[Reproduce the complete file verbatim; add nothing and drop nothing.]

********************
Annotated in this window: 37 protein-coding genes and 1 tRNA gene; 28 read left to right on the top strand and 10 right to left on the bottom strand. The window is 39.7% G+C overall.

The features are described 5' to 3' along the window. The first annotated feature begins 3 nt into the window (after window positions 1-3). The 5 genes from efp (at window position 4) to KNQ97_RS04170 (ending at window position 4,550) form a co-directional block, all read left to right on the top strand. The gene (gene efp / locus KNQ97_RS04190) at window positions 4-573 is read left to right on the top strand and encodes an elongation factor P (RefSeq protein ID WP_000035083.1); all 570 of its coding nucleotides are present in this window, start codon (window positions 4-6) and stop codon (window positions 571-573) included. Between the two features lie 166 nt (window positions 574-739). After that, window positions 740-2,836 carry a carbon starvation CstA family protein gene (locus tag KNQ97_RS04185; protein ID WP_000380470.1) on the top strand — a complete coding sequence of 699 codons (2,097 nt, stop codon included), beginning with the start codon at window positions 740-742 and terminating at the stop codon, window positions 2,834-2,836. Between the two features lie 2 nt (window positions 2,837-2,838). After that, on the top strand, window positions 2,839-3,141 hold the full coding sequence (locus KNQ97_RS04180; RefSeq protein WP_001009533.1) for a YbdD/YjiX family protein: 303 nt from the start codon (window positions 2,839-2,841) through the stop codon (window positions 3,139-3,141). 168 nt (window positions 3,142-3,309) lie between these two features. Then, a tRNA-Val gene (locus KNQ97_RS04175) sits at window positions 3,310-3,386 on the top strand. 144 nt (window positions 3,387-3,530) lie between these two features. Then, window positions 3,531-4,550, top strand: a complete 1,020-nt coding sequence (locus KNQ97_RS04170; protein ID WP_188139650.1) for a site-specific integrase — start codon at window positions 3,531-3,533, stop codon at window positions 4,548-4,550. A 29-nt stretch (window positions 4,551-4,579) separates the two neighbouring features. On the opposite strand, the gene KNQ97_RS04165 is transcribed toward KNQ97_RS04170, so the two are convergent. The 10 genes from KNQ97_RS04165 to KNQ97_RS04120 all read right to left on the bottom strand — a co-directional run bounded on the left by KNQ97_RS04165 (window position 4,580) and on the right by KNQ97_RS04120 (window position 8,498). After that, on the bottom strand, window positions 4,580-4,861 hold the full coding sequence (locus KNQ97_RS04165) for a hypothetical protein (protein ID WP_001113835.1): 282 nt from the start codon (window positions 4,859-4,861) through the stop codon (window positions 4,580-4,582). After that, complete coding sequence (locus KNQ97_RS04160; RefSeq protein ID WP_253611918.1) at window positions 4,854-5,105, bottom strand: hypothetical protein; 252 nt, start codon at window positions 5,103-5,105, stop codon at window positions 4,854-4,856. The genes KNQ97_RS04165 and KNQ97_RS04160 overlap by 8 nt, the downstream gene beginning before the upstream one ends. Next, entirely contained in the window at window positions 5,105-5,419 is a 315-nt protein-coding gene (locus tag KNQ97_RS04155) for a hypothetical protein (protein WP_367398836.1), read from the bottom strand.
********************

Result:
Annotated in this window: 37 protein-coding genes and 1 tRNA gene; 28 read left to right on the top strand and 10 right to left on the bottom strand. The window is 39.7% G+C overall.

The features are described 5' to 3' along the window. The first annotated feature begins 3 nt into the window (after window positions 1-3). The 5 genes from efp (at window position 4) to KNQ97_RS04170 (ending at window position 4,550) form a co-directional block, all read left to right on the top strand. The gene (gene efp / locus KNQ97_RS04190) at window positions 4-573 is read left to right on the top strand and encodes an elongation factor P (RefSeq protein ID WP_000035083.1); all 570 of its coding nucleotides are present in this window, start codon (window positions 4-6) and stop codon (window positions 571-573) included. Between the two features lie 166 nt (window positions 574-739). After that, window positions 740-2,836 carry a carbon starvation CstA family protein gene (locus tag KNQ97_RS04185; protein ID WP_000380470.1) on the top strand — a complete coding sequence of 699 codons (2,097 nt, stop codon included), beginning with the start codon at window positions 740-742 and terminating at the stop codon, window positions 2,834-2,836. Between the two features lie 2 nt (window positions 2,837-2,838). After that, on the top strand, window positions 2,839-3,141 hold the full coding sequence (locus KNQ97_RS04180; RefSeq protein WP_001009533.1) for a YbdD/YjiX family protein: 303 nt from the start codon (window positions 2,839-2,841) through the stop codon (window positions 3,139-3,141). 168 nt (window positions 3,142-3,309) lie between these two features. Then, a tRNA-Val gene (locus KNQ97_RS04175) sits at window positions 3,310-3,386 on the top strand. 144 nt (window positions 3,387-3,530) lie between these two features. Then, window positions 3,531-4,550, top strand: a complete 1,020-nt coding sequence (locus KNQ97_RS04170; protein ID WP_188139650.1) for a site-specific integrase — start codon at window positions 3,531-3,533, stop codon at window positions 4,548-4,550. A 29-nt stretch (window positions 4,551-4,579) separates the two neighbouring features. On the opposite strand, the gene KNQ97_RS04165 is transcribed toward KNQ97_RS04170, so the two are convergent. The 10 genes from KNQ97_RS04165 to KNQ97_RS04120 all read right to left on the bottom strand — a co-directional run bounded on the left by KNQ97_RS04165 (window position 4,580) and on the right by KNQ97_RS04120 (window position 8,498). After that, on the bottom strand, window positions 4,580-4,861 hold the full coding sequence (locus KNQ97_RS04165) for a hypothetical protein (protein ID WP_001113835.1): 282 nt from the start codon (window positions 4,859-4,861) through the stop codon (window positions 4,580-4,582). After that, complete coding sequence (locus KNQ97_RS04160; RefSeq protein ID WP_253611918.1) at window positions 4,854-5,105, bottom strand: hypothetical protein; 252 nt, start codon at window positions 5,103-5,105, stop codon at window positions 4,854-4,856. The genes KNQ97_RS04165 and KNQ97_RS04160 overlap by 8 nt, the downstream gene beginning before the upstream one ends. Next, entirely contained in the window at window positions 5,105-5,419 is a 315-nt protein-coding gene (locus tag KNQ97_RS04155) for a hypothetical protein (protein WP_367398836.1), read from the bottom strand.